Welcome to Suttonomics, where each week Eater Data Lead Ryan Sutton looks at facts, figures, and interesting data across the restaurant industry.
Can't make dinner tonight? Per Se in New York charges no shows $175 per person while Masa levies a $200 fine. And if you think that's tough, Meadowood in Napa Valley reserves the right to charge truant diners who booked the chef's counter $500 apiece.
Cancellation fees are increasingly a fact of life at America's most expensive culinary establishments. And the well-fed who frequent these venues are, for the most part, growing accustomed to sharing the financial risk of fine dining with the restaurateurs who might lose a thousand dollars or more for every table that backs out in an untimely fashion.
Much of the discourse around this issue so far has centered on Tickets by Nick Kokonas, an online reservation system where guests, at the time of booking, either put down a non-refundable deposit or pay the full price of dinner, including tax, tip, and wine pairings. But a number of non-ticketed restaurants have begun to adopt increasingly strict policies as well, raising the question of what constitutes a fair cancellation fee, and how much notice a diner should have to give.
Earlier this spring, Saison in San Francisco, one of America's most expensive restaurants, pushed back its cancellation deadline from three days prior to seven, and Atera in New York did the same, with both venues charging full price to guests backing out a week before the reservation.
"It made sense that we received confirmations/cancellations at around the same time the team sets out to purchase/order ingredients for the week." said Patrick Ellis, Saison's general manager. "With such a small restaurant with narrow margins, a table downsizing by one person could mean the difference between just surviving or the restaurant turning a profit."
Saison and Atera aren't the only ones shifting the power of the purse strings away from the diner and toward the restaurant. Eleven Madison Park didn't charge cancellation fees until 2012, when, in an effort to combat the rising number of no-shows, it started levying a $75 fine to those who backed out of dinner within 48 hours. That charge is now $125 for cancellations within 72 hours. That may seem hefty, but it's a reasonably affordable fee by national standards.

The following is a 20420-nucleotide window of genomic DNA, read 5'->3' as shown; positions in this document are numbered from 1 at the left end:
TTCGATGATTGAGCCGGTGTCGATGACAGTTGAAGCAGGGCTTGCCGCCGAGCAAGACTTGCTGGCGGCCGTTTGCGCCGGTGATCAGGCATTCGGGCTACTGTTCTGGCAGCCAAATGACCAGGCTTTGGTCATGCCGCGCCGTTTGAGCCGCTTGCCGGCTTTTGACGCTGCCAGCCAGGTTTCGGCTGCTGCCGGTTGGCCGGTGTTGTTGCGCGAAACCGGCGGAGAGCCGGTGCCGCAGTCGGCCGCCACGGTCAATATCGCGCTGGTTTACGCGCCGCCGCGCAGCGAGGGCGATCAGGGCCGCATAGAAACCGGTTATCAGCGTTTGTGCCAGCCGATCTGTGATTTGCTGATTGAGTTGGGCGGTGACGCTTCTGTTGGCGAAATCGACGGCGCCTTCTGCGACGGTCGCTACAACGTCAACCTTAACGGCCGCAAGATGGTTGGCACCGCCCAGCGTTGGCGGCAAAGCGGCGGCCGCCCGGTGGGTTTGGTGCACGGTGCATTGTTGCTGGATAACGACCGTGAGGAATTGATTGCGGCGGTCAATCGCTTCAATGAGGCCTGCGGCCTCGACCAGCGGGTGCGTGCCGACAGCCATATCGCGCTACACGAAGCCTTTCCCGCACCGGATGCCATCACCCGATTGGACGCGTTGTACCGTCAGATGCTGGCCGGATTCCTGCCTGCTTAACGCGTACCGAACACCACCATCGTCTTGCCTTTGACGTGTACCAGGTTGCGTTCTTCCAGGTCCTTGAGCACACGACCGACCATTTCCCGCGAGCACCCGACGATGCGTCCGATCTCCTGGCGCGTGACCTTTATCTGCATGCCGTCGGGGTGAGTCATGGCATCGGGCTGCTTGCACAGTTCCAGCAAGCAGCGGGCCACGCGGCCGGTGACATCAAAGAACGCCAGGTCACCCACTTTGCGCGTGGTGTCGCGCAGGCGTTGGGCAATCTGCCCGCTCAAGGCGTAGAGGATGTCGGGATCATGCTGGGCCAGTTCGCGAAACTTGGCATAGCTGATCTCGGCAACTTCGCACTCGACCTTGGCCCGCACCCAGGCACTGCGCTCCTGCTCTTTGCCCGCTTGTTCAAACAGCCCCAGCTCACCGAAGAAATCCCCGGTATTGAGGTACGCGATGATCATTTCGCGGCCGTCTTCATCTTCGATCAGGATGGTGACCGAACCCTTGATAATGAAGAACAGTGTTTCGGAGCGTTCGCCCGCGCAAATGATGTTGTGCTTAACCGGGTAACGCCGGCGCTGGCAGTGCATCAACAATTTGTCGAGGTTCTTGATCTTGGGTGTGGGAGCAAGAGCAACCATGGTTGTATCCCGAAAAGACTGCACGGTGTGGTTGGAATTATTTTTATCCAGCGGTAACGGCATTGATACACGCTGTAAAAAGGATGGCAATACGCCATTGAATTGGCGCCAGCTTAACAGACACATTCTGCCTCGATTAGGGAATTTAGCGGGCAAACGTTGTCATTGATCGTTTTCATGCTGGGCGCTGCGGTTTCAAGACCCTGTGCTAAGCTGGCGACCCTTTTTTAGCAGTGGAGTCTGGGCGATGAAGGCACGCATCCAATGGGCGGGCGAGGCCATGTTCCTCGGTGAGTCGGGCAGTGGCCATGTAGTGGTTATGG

Eater Data show that at least sixteen American tasting menu restaurants are charging full price for late cancellations, with seven of those venues asking for at least a week's notice. Those seven restaurants, including Atera and Saison, are Minibar in Washington ($250), Naoe in Miami ($200), Blanca in Bushwick ($195), e by Jose Andres in Las Vegas ($195) and The Chef's Table at Brooklyn Fare ($255).
"I completely understand cancellation policies at high-end restaurants, but man, does it make travel that much more stressful," Dan Saltzstein of The New York Times tweeted on Tuesday. Indeed, re-booking a trip to New York seven days out can result in a $666 loss on reservation for two at Brooklyn Fare, which asks for eight days notice, and which charges the credit cards of all guests (plus tax and tip) a week before dinner.
E by Jose Andres, meanwhile, requires 14 days notice to avoid a 50 percent charge, or a full day's notice to avoid a 100 percent charge. It's an oddly fitting policy for Vegas, a city whose economy thrives on last-minute, irrational decisions that can't be taken back. Still, it sucks for the non-gambling consumer who ends up canceling a business trip 10 days out.
To be fair, restaurants with the steepest re-booking fees are mostly small venues with twenty or fewer seats and whose finances can ultimately depend on every table showing up. Perhaps that's why Dan Barber's Blue Hill at Stone Barns, with 75 seats, might have the laxest booking policy of any tasting menu-only restaurant in the country, charging just $50 for cancellations within 48 hours for the twenty course, $198 menu. The full tasting is also served to walk-ins at the 11-seat bar, which can help dampen the negative impact of no-shows.
And then of course there's the 37-table Daniel on Manhattan's Upper East Side, which charges no cancellation fees. With three-course menus at $125 and a longer tasting at $220, Daniel is the only* three-Michelin starred restaurant in America to not require a credit card, or threaten a cancellation fee, to make a booking (*Update: the three-Michelin-starred Le Bernardin also doesn't require credit cards or levy cancellation fines for smaller parties). Daniel (along with Le Bernardin) is a member of a dying breed, most definitely.
So are America's increasingly pricey cancellation fees unfair to the diner, or are they a necessary part of doing business at lean, chef's table venues? Check out the charts and add any thoughts in the comment section below.